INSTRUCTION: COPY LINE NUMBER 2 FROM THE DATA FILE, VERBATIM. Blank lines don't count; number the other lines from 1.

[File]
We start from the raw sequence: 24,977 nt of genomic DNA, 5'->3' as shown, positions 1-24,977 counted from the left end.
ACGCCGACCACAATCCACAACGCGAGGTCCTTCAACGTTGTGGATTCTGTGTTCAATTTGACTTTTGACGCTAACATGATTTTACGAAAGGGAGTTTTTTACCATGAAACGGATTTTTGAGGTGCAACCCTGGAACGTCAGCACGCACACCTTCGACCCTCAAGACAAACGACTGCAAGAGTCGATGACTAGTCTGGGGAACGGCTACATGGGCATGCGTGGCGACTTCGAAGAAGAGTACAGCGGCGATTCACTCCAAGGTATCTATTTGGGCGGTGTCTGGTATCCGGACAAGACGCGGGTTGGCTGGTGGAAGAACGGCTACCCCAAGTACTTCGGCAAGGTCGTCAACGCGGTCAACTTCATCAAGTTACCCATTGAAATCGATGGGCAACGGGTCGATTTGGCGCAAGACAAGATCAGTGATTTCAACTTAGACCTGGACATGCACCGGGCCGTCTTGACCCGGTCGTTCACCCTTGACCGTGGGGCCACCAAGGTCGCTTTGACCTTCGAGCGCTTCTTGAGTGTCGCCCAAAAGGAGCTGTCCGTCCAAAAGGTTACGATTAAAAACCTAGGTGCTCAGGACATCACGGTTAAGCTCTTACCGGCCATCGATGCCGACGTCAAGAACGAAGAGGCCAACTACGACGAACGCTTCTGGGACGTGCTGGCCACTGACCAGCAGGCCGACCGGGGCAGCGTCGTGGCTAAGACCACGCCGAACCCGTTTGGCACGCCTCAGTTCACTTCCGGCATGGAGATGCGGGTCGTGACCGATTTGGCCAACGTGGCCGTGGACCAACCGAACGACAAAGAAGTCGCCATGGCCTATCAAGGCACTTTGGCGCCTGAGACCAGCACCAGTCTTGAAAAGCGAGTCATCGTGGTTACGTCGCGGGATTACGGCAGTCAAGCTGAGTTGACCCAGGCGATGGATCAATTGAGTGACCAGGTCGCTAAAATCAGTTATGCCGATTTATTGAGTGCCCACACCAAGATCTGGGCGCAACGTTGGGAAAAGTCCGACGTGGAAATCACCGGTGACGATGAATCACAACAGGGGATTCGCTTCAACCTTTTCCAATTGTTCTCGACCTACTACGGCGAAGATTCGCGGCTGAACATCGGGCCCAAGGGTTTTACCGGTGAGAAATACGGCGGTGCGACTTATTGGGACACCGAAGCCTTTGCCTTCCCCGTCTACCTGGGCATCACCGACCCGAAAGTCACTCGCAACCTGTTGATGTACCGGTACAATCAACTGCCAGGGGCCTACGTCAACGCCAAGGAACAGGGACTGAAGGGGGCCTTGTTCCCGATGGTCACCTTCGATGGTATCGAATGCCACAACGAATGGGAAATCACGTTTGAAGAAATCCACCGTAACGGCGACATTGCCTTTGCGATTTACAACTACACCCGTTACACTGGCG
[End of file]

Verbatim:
ACGCCGACCACAATCCACAACGCGAGGTCCTTCAACGTTGTGGATTCTGTGTTCAATTTGACTTTTGACGCTAACATGATTTTACGAAAGGGAGTTTTTTACCATGAAACGGATTTTTGAGGTGCAACCCTGGAACGTCAGCACGCACACCTTCGACCCTCAAGACAAACGACTGCAAGAGTCGATGACTAGTCTGGGGAACGGCTACATGGGCATGCGTGGCGACTTCGAAGAAGAGTACAGCGGCGATTCACTCCAAGGTATCTATTTGGGCGGTGTCTGGTATCCGGACAAGACGCGGGTTGGCTGGTGGAAGAACGGCTACCCCAAGTACTTCGGCAAGGTCGTCAACGCGGTCAACTTCATCAAGTTACCCATTGAAATCGATGGGCAACGGGTCGATTTGGCGCAAGACAAGATCAGTGATTTCAACTTAGACCTGGACATGCACCGGGCCGTCTTGACCCGGTCGTTCACCCTTGACCGTGGGGCCACCAAGGTCGCTTTGACCTTCGAGCGCTTCTTGAGTGTCGCCCAAAAGGAGCTGTCCGTCCAAAAGGTTACGATTAAAAACCTAGGTGCTCAGGACATCACGGTTAAGCTCTTACCGGCCATCGATGCCGACGTCAAGAACGAAGAGGCCAACTACGACGAACGCTTCTGGGACGTGCTGGCCACTGACCAGCAGGCCGACCGGGGCAGCGTCGTGGCTAAGACCACGCCGAACCCGTTTGGCACGCCTCAGTTCACTTCCGGCATGGAGATGCGGGTCGTGACCGATTTGGCCAACGTGGCCGTGGACCAACCGAACGACAAAGAAGTCGCCATGGCCTATCAAGGCACTTTGGCGCCTGAGACCAGCACCAGTCTTGAAAAGCGAGTCATCGTGGTTACGTCGCGGGATTACGGCAGTCAAGCTGAGTTGACCCAGGCGATGGATCAATTGAGTGACCAGGTCGCTAAAATCAGTTATGCCGATTTATTGAGTGCCCACACCAAGATCTGGGCGCAACGTTGGGAAAAGTCCGACGTGGAAATCACCGGTGACGATGAATCACAACAGGGGATTCGCTTCAACCTTTTCCAATTGTTCTCGACCTACTACGGCGAAGATTCGCGGCTGAACATCGGGCCCAAGGGTTTTACCGGTGAGAAATACGGCGGTGCGACTTATTGGGACACCGAAGCCTTTGCCTTCCCCGTCTACCTGGGCATCACCGACCCGAAAGTCACTCGCAACCTGTTGATGTACCGGTACAATCAACTGCCAGGGGCCTACGTCAACGCCAAGGAACAGGGACTGAAGGGGGCCTTGTTCCCGATGGTCACCTTCGATGGTATCGAATGCCACAACGAATGGGAAATCACGTTTGAAGAAATCCACCGTAACGGCGACATTGCCTTTGCGATTTACAACTACACCCGTTACACTGGCG